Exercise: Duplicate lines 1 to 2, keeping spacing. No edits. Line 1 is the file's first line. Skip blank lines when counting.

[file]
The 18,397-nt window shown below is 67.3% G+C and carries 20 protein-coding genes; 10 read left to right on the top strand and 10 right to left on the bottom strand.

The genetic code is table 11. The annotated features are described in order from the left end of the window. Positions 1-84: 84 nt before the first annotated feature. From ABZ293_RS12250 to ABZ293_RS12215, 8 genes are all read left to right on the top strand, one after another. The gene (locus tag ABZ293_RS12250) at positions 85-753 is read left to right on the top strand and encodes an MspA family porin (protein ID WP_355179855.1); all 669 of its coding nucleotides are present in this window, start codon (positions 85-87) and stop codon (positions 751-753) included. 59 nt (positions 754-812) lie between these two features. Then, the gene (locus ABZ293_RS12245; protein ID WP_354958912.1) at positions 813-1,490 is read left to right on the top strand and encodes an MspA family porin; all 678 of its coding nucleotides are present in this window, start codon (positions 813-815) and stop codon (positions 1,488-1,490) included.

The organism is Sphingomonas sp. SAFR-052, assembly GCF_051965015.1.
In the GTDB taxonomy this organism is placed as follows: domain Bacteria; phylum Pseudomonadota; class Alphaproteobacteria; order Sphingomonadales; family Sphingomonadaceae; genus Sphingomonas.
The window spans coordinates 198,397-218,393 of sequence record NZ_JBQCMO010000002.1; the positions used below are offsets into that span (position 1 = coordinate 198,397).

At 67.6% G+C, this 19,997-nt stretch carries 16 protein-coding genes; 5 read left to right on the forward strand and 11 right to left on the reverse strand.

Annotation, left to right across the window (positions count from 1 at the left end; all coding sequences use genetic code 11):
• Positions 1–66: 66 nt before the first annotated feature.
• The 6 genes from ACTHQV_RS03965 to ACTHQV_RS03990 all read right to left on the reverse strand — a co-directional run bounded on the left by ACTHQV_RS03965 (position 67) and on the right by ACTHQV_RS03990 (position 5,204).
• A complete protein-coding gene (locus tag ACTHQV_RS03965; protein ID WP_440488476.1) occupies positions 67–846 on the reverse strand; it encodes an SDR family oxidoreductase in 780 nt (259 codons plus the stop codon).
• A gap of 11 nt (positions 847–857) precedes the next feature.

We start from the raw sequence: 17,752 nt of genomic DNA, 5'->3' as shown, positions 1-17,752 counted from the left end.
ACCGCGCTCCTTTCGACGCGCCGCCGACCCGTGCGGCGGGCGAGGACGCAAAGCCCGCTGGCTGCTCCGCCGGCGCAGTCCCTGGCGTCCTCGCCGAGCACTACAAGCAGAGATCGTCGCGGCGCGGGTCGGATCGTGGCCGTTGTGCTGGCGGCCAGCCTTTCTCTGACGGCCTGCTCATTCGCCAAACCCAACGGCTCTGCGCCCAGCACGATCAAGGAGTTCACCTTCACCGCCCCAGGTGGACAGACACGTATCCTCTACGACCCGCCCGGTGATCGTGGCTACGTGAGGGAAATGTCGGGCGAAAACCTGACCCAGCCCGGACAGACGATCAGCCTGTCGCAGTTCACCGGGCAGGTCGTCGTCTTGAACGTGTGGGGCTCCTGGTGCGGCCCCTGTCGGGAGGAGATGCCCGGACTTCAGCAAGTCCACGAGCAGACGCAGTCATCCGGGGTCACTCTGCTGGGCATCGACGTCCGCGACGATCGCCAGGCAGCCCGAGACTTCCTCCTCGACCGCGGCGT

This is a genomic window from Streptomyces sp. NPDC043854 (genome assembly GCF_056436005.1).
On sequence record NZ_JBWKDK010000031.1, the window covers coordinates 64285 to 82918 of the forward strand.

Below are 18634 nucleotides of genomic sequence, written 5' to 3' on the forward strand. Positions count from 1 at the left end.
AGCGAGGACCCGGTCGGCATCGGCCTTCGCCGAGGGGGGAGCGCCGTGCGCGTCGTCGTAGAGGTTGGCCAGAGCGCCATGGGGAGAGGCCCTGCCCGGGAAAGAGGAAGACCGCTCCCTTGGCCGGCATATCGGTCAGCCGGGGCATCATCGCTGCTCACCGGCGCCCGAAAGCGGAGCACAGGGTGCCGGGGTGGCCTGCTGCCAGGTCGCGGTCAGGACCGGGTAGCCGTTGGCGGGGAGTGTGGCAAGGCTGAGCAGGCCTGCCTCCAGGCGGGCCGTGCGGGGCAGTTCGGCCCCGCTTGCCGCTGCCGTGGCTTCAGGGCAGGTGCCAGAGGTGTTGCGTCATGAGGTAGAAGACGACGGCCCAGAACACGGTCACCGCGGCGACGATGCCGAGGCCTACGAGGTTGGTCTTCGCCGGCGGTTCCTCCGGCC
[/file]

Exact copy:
The 18,397-nt window shown below is 67.3% G+C and carries 20 protein-coding genes; 10 read left to right on the top strand and 10 right to left on the bottom strand.

The genetic code is table 11. The annotated features are described in order from the left end of the window. Positions 1-84: 84 nt before the first annotated feature. From ABZ293_RS12250 to ABZ293_RS12215, 8 genes are all read left to right on the top strand, one after another. The gene (locus tag ABZ293_RS12250) at positions 85-753 is read left to right on the top strand and encodes an MspA family porin (protein ID WP_355179855.1); all 669 of its coding nucleotides are present in this window, start codon (positions 85-87) and stop codon (positions 751-753) included. 59 nt (positions 754-812) lie between these two features. Then, the gene (locus ABZ293_RS12245; protein ID WP_354958912.1) at positions 813-1,490 is read left to right on the top strand and encodes an MspA family porin; all 678 of its coding nucleotides are present in this window, start codon (positions 813-815) and stop codon (positions 1,488-1,490) included.